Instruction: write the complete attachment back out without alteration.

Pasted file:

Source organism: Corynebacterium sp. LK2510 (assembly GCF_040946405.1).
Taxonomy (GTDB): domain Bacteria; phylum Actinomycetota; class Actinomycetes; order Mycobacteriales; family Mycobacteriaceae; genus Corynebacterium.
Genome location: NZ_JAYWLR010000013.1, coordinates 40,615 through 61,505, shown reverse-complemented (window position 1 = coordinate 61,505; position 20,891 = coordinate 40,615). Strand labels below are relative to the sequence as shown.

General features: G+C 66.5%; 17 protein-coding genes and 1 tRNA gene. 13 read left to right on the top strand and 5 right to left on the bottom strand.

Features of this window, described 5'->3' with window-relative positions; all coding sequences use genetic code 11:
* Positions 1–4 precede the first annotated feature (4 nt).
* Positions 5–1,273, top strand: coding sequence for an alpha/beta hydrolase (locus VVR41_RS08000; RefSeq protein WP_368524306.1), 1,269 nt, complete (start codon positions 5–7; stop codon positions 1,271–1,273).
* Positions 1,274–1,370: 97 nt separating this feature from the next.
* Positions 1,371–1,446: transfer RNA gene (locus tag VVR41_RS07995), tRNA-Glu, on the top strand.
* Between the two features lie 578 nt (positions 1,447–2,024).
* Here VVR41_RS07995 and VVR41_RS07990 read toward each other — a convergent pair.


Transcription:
Source organism: Corynebacterium sp. LK2510 (assembly GCF_040946405.1).
Taxonomy (GTDB): domain Bacteria; phylum Actinomycetota; class Actinomycetes; order Mycobacteriales; family Mycobacteriaceae; genus Corynebacterium.
Genome location: NZ_JAYWLR010000013.1, coordinates 40,615 through 61,505, shown reverse-complemented (window position 1 = coordinate 61,505; position 20,891 = coordinate 40,615). Strand labels below are relative to the sequence as shown.

General features: G+C 66.5%; 17 protein-coding genes and 1 tRNA gene. 13 read left to right on the top strand and 5 right to left on the bottom strand.

Features of this window, described 5'->3' with window-relative positions; all coding sequences use genetic code 11:
* Positions 1–4 precede the first annotated feature (4 nt).
* Positions 5–1,273, top strand: coding sequence for an alpha/beta hydrolase (locus VVR41_RS08000; RefSeq protein WP_368524306.1), 1,269 nt, complete (start codon positions 5–7; stop codon positions 1,271–1,273).
* Positions 1,274–1,370: 97 nt separating this feature from the next.
* Positions 1,371–1,446: transfer RNA gene (locus tag VVR41_RS07995), tRNA-Glu, on the top strand.
* Between the two features lie 578 nt (positions 1,447–2,024).
* Here VVR41_RS07995 and VVR41_RS07990 read toward each other — a convergent pair.